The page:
“We need more sweat!”
On that command, a production assistant takes a spray bottle filled with glycerin and scurries over to actor Michael D. Cohen, making his bald head glisten as a crew stands by at a studio in Burbank, Calif. They’re filming the fifth season of Henry Danger, a farcical superhero saga that is Nickelodeon’s longest running live-action sitcom. In it, Cohen plays a character named Schwoz, a quirky genius who aids the show’s good guys much as Q aids James Bond. In this scene, as a goof, Schwoz is leading some of the show’s younger actors through an aerobic workout. Cameras roll as Cohen, clad in spandex and now suitably sweaty, breaks into action. “Your life begins where your comfort zone ends!” he barks while huffing through the routine.
It’s just a line that Cohen is delivering in his character’s silly accent. But it also expresses an idea that the actor has come to understand intimately, one he is ready to embrace again, whatever it might mean for his future. Spurred in part by the political climate — which in recent years has seen fraught public reckonings around issues related to gender — Cohen wants to publicly disclose a private fact that he has been sharing with colleagues on the set of Henry Danger: Nearly twenty years ago, he transitioned from female to male.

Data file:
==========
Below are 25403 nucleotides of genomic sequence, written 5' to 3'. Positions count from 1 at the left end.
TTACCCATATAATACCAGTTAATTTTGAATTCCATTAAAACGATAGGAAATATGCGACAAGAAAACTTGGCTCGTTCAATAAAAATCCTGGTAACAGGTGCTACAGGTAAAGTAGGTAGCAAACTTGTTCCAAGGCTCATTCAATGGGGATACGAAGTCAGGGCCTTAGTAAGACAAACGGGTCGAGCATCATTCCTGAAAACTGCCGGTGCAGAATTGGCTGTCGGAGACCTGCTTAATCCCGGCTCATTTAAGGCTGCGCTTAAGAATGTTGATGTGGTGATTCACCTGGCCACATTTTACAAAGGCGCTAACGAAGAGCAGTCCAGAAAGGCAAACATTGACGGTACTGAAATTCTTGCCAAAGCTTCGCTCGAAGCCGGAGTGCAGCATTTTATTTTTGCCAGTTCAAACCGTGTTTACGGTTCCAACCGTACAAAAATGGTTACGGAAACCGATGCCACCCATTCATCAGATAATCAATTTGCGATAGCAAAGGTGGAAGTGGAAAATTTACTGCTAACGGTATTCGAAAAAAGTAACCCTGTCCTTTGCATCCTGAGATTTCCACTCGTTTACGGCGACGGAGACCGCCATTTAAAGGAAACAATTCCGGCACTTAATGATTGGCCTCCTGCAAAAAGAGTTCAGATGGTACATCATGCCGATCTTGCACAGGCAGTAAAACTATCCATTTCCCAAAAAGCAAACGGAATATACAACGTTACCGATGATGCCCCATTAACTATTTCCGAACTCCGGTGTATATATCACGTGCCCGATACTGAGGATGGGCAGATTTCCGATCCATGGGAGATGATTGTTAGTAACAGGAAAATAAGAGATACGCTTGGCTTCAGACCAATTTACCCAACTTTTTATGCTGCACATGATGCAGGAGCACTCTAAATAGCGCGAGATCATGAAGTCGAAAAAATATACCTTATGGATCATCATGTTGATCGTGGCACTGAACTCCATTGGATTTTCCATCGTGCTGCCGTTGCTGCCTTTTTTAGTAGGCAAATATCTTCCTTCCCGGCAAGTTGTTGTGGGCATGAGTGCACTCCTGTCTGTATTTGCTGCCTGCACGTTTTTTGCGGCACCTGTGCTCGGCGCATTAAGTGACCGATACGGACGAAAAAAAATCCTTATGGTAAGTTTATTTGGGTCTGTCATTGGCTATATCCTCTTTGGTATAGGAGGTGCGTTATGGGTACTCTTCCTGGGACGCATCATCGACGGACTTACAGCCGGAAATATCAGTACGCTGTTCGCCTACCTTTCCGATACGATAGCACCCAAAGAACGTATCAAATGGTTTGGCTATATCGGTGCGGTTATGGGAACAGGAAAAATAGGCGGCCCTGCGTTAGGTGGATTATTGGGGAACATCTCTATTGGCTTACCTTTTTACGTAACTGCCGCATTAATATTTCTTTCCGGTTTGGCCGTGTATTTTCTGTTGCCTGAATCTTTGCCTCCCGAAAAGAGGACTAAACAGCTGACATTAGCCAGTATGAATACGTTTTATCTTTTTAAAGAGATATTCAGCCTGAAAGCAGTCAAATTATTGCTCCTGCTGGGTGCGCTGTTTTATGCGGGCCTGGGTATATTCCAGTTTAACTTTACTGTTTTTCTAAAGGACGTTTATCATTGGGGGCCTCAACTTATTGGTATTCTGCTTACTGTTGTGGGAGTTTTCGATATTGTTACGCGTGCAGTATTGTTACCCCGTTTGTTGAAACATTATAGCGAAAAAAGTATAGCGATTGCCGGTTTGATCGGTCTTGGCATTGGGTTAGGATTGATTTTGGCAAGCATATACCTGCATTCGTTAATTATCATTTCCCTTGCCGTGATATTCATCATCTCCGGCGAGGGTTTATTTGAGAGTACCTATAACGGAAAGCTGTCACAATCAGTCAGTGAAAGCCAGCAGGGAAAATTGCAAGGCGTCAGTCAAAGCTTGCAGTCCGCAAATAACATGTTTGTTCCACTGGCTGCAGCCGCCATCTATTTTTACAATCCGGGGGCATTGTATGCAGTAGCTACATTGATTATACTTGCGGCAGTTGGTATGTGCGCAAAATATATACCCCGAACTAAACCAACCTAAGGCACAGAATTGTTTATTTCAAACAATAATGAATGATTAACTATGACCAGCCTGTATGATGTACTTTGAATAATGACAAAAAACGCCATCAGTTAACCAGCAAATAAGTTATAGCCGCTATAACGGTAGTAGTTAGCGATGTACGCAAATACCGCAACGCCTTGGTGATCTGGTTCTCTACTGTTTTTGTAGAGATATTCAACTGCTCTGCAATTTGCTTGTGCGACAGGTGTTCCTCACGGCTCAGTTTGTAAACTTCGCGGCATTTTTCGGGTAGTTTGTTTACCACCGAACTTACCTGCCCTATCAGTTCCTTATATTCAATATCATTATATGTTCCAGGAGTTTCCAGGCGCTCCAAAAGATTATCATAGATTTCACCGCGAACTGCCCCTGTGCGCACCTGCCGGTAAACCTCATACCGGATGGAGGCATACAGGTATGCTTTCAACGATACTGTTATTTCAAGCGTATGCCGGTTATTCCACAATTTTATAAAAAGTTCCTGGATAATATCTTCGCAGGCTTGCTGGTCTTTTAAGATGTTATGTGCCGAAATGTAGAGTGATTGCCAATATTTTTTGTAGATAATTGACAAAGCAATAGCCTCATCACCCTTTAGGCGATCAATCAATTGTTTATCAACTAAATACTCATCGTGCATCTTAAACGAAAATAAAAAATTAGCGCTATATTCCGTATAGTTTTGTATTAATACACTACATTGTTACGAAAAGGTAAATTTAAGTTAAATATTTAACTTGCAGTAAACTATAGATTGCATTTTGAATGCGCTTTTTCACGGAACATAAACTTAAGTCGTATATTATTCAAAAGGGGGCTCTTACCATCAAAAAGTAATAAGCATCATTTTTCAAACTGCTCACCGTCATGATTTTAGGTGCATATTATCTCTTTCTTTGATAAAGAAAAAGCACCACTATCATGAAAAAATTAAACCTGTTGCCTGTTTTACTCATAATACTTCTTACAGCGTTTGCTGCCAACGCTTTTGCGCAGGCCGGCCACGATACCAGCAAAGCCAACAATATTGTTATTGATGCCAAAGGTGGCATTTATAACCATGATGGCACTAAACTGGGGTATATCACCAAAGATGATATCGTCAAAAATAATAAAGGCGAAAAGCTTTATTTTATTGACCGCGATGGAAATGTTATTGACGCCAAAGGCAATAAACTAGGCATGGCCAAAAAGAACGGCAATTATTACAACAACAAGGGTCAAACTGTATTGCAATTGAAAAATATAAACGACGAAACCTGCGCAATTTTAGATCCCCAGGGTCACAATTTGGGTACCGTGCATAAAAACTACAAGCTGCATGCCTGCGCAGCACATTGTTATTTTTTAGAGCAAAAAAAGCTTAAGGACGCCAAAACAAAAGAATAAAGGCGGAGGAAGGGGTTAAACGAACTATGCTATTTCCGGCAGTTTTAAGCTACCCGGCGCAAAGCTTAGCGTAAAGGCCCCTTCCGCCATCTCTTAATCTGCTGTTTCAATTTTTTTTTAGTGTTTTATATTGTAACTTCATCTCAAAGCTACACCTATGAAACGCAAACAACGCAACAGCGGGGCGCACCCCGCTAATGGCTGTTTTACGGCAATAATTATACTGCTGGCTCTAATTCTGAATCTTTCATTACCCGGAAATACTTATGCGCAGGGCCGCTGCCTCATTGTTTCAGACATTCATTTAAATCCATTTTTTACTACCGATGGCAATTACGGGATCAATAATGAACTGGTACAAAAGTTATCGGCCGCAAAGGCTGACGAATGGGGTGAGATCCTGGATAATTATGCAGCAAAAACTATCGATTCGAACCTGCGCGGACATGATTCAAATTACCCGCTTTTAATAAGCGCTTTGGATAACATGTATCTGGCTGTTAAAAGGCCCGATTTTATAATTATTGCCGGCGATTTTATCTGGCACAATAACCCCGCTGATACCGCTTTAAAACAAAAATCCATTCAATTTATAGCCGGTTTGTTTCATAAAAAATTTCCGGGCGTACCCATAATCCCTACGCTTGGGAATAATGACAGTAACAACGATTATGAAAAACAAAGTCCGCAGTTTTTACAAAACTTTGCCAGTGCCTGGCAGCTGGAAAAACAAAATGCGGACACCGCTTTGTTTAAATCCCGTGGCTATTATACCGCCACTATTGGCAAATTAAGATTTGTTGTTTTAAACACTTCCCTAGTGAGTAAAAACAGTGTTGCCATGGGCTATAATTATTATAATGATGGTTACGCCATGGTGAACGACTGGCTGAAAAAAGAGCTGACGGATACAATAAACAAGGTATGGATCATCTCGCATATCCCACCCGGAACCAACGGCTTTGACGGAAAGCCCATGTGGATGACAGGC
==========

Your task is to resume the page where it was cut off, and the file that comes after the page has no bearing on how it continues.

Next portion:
“I was misgendered at birth,” Cohen says. “I identify as male, and I am proud that I have had a transgender experience — a transgender journey.”
Today, there are more actors than ever who are open about having had, as Cohen puts it, a transgender journey. This is in part because there is a proliferation of shows, including Pose and Transparent, that are portraying nuanced transgender characters. But Cohen is rare in that he worked in the entertainment industry for more than two decades before he chose to make this disclosure.